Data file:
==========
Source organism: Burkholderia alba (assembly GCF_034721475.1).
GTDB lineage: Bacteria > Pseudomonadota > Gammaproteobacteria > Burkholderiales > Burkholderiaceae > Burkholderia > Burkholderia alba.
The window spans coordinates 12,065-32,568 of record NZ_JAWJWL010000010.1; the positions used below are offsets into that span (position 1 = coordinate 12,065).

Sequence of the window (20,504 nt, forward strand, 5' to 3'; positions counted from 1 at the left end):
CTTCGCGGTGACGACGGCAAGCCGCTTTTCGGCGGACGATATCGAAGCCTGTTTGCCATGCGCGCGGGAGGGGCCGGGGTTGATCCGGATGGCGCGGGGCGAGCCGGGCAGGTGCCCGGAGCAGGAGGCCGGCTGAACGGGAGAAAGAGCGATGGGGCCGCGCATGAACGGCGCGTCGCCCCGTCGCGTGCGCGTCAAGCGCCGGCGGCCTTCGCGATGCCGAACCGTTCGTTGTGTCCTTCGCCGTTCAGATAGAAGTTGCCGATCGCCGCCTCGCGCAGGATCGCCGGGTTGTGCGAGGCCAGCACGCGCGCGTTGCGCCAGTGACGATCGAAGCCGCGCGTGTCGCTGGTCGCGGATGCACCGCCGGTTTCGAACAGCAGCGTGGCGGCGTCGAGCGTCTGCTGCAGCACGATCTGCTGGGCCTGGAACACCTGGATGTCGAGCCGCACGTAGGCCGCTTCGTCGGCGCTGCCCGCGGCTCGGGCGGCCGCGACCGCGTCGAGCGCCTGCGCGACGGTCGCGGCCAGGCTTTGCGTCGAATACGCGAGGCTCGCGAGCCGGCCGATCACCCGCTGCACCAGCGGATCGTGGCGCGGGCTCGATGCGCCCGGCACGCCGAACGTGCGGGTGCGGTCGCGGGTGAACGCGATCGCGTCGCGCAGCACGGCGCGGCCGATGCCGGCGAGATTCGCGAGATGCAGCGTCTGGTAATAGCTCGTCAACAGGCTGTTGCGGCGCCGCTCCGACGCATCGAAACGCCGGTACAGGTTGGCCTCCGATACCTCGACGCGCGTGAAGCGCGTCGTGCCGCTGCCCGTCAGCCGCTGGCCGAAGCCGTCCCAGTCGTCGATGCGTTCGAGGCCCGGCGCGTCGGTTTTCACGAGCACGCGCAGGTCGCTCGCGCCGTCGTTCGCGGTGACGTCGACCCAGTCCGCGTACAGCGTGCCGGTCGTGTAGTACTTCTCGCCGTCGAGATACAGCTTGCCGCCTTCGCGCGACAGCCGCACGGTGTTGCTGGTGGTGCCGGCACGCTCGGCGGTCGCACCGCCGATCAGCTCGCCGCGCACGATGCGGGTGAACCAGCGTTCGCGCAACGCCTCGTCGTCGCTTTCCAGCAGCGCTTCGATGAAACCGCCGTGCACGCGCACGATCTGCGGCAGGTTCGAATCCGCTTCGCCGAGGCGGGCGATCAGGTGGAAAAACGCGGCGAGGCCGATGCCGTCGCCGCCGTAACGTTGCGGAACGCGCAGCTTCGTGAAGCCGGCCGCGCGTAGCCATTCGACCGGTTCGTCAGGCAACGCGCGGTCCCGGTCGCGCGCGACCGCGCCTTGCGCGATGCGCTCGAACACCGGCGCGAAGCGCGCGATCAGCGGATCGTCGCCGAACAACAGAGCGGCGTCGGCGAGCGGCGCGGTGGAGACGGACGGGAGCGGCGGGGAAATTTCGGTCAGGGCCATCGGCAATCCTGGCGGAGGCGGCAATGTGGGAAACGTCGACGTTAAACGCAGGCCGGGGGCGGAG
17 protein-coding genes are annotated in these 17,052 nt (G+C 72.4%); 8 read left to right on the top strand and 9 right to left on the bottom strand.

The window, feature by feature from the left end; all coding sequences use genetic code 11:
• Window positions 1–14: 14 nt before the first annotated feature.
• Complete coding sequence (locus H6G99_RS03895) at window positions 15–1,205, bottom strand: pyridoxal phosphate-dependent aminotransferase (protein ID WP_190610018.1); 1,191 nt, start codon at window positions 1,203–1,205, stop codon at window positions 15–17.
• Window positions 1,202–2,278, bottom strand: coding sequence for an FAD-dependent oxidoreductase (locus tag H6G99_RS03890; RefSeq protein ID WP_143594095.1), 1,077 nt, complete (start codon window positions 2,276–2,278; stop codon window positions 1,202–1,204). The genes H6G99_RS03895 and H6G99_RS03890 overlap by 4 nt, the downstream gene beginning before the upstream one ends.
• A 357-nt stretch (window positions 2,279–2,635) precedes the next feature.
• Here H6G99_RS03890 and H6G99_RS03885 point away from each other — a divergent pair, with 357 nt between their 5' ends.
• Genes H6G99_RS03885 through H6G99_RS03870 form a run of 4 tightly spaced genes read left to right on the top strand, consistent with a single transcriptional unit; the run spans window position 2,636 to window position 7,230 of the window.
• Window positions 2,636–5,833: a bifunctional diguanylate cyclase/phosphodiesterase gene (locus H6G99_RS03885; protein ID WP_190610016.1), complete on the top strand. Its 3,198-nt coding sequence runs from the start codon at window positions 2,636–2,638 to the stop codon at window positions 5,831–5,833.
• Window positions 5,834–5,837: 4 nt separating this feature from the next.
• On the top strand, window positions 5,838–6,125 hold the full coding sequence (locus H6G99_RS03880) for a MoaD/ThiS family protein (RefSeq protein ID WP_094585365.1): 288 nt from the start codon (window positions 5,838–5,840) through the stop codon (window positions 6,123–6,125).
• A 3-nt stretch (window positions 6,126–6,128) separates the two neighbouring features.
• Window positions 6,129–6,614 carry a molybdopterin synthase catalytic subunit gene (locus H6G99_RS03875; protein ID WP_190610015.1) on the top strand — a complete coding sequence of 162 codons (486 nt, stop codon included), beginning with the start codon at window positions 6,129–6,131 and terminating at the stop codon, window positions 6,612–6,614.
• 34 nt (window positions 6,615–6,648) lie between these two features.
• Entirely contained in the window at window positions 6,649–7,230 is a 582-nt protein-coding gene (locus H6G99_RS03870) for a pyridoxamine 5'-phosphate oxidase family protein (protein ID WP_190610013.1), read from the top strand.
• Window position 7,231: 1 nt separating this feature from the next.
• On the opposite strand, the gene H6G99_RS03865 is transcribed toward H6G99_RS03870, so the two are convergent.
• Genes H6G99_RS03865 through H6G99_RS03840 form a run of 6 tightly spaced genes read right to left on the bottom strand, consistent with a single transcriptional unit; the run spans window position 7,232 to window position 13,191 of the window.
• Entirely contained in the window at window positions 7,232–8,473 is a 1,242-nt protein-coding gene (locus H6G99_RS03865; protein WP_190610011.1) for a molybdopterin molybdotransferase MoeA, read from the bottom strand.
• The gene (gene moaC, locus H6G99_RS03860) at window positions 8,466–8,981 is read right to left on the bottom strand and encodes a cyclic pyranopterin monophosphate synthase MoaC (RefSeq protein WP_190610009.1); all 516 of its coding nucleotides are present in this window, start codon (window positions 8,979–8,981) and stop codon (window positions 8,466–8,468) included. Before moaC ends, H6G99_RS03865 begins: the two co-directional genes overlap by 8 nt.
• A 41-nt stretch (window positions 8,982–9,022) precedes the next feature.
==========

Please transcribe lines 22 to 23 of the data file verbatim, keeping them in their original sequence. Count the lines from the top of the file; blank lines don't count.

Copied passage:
• On the opposite strand, the gene H6G99_RS03865 is transcribed toward H6G99_RS03870, so the two are convergent.
• Genes H6G99_RS03865 through H6G99_RS03840 form a run of 6 tightly spaced genes read right to left on the bottom strand, consistent with a single transcriptional unit; the run spans window position 7,232 to window position 13,191 of the window.